I had been mentally ruminating on how to follow up on last week’s entry for several days and had decided to dig into my stack of sermon notes and then look through my “Nothing Notebook” for thoughts on “Jesus as my brother”, when I came across my sermon notes dated 8/12/12. My plan went up in smoke. There was this one simple line that made me feel as if I suddenly got “it.”… Another, “I could have had a V8” moment. What I’d written was this: “Pray for a change of mind.” Below that was, ”You’re where you are because that’s what you expect and accept.” I finally got “it” … all three “its”.
The first “big it” involves the word hope. I have spent a lifetime, my lifetime, living with the wrong definition of the word hope. My mind has been making assumptions and calculations about the future with the wrong processor chip for hope installed. I have no idea how it happened; none whatsoever. The processor chip had been in place until today when I finally decided to actually look up the word; in my bible first and then in the dictionary.
When I checked my bible’s “Biblical Cyclopedic Index I found “hope” defined as “the expectation of future good.” That definition did not mesh with the definition in my head, so I decided that Mr. Webster would be the one to set things straight and confirm my long held and ingrained understanding of the word “hope.” Out came my Webster’s two-volume dictionary, and along with it the realization that I had lived my entire life with the wrong understanding; the wrong “hope” processor chip in my head. Mr. Webster agreed with the Biblical Cyclopedic Index. Do you have any idea what it’s like to wake up to the realization that you’ve spent a lifetime misunderstanding and misusing a word like hope?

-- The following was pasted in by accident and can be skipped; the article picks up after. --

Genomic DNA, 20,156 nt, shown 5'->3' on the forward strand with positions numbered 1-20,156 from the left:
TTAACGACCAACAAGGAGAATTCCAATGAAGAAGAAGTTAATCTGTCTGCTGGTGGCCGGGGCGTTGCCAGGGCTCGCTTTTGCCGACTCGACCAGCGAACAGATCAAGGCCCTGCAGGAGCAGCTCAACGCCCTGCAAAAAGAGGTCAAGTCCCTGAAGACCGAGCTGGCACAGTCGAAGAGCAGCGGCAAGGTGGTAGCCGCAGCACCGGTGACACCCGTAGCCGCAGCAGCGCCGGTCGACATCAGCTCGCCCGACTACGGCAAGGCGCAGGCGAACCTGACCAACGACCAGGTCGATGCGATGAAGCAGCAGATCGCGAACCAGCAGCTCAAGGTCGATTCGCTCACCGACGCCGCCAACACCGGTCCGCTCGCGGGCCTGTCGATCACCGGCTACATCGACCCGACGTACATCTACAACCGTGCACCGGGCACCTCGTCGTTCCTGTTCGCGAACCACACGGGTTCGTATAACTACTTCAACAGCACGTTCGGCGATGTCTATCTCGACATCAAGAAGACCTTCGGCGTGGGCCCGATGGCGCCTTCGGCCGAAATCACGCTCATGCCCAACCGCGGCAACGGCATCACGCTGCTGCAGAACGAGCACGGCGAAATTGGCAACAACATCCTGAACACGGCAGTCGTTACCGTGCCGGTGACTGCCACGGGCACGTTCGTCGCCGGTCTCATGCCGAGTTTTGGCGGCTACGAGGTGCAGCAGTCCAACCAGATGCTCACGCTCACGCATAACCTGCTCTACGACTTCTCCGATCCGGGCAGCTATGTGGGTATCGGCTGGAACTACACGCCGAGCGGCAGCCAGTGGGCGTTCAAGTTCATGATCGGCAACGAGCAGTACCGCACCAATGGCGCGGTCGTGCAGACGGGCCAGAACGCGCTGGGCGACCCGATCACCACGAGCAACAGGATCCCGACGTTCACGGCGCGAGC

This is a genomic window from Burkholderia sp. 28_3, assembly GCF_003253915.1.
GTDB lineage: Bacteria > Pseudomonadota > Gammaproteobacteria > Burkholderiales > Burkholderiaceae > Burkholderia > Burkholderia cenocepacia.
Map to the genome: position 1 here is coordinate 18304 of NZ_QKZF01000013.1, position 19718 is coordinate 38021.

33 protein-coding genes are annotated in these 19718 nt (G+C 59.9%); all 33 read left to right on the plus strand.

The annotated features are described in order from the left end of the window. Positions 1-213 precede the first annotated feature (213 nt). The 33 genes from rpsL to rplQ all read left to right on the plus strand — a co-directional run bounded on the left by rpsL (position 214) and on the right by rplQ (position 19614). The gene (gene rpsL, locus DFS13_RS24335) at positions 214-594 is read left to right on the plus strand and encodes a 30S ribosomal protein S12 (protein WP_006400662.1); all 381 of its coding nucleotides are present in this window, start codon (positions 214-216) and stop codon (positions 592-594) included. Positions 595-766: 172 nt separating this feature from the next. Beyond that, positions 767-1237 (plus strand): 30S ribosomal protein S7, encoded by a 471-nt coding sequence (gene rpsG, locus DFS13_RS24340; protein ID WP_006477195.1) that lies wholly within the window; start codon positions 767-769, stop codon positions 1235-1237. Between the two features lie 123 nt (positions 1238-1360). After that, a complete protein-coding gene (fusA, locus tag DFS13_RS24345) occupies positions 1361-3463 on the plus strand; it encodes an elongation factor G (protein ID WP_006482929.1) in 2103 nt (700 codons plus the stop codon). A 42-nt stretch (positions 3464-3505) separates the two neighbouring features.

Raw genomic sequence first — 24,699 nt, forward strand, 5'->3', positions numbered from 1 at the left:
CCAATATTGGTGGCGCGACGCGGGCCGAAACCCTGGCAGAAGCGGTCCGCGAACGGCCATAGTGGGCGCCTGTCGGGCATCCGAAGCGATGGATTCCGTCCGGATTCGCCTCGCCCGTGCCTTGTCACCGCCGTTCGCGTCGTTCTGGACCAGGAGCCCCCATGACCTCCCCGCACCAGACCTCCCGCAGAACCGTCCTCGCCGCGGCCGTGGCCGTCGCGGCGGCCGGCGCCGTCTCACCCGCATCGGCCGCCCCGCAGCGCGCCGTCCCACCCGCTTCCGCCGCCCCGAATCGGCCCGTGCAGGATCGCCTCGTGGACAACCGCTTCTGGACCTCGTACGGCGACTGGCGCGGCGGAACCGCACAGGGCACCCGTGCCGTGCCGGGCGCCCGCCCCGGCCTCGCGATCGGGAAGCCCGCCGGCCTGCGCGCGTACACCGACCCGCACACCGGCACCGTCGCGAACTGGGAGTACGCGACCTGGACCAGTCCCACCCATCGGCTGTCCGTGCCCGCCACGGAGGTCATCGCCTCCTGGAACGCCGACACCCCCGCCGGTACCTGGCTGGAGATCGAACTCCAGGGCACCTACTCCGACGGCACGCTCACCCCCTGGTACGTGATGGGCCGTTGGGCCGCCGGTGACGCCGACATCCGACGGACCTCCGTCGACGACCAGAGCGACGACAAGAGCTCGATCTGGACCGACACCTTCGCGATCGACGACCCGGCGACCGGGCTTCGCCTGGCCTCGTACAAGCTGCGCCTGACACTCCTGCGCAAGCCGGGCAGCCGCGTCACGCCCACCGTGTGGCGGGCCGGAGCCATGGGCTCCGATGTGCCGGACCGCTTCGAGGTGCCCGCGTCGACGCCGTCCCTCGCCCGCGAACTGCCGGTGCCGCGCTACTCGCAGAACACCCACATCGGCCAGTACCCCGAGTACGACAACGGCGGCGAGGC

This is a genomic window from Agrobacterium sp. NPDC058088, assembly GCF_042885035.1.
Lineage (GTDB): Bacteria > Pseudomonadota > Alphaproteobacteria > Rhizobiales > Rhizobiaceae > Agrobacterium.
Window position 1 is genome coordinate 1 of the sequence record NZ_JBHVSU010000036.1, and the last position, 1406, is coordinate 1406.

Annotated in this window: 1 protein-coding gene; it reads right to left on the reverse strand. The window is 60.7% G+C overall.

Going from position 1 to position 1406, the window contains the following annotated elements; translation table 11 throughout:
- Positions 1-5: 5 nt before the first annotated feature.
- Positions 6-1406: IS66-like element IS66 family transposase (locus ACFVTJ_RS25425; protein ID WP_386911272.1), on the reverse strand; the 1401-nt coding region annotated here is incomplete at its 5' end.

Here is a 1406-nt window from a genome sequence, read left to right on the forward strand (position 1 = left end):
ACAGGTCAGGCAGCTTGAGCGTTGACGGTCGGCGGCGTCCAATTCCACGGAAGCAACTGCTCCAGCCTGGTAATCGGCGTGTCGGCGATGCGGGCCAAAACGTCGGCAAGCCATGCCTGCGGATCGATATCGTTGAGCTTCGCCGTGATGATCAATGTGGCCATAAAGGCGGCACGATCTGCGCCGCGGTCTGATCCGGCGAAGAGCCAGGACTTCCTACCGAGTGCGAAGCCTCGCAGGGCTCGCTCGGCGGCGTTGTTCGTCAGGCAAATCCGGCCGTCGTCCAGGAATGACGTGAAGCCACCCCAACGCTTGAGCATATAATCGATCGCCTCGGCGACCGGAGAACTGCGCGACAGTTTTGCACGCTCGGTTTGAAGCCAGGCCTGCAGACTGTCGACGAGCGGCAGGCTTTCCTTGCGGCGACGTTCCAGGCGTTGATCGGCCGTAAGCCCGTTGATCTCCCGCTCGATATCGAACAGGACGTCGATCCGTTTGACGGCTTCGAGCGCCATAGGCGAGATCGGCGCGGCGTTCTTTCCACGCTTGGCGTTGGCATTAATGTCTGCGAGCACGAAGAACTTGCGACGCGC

The use, to which I’d been putting that word, was basically this: “wishful thinking.” As a result, much like the old saying, “if wishes were horses beggars would ride,” I got nowhere. To be honest, I’d actually wondered for years why Paul had included the word “hope” in 1 Corinthians 13:13 when he said “There are three things that will endure – faith, hope and love – and the greatest of these is love.” With my definition of “hope” it seemed as if he was saying, “faith, wishful thinking and love,” and not “faith, the expectation of future good and love.” Well, now of course, “hope” did belong with faith and love, especially faith. That awareness then led to the second “it.”
The second “big it” was this. The expectations I’d lived with most of my life were so deeply ingrained that in spite of all the mental exercises intended to instill positive thinking, I was unconsciously expecting and then accepting much less than stellar results. I had become so used to outcomes which were less than what I’d “hoped” for that those results became a reason for me to assume that I didn’t deserve what I’d “hoped” for or … that I’d misunderstood what I was supposed to do to receive my blessing. All this was in spite of all the self-improvement, positive thinking, Psycho-Cybernetics input I’d absorbed over the years. So, I would pray for better understanding and increased faith, so I could eventually walk on water. That was “big it” number two.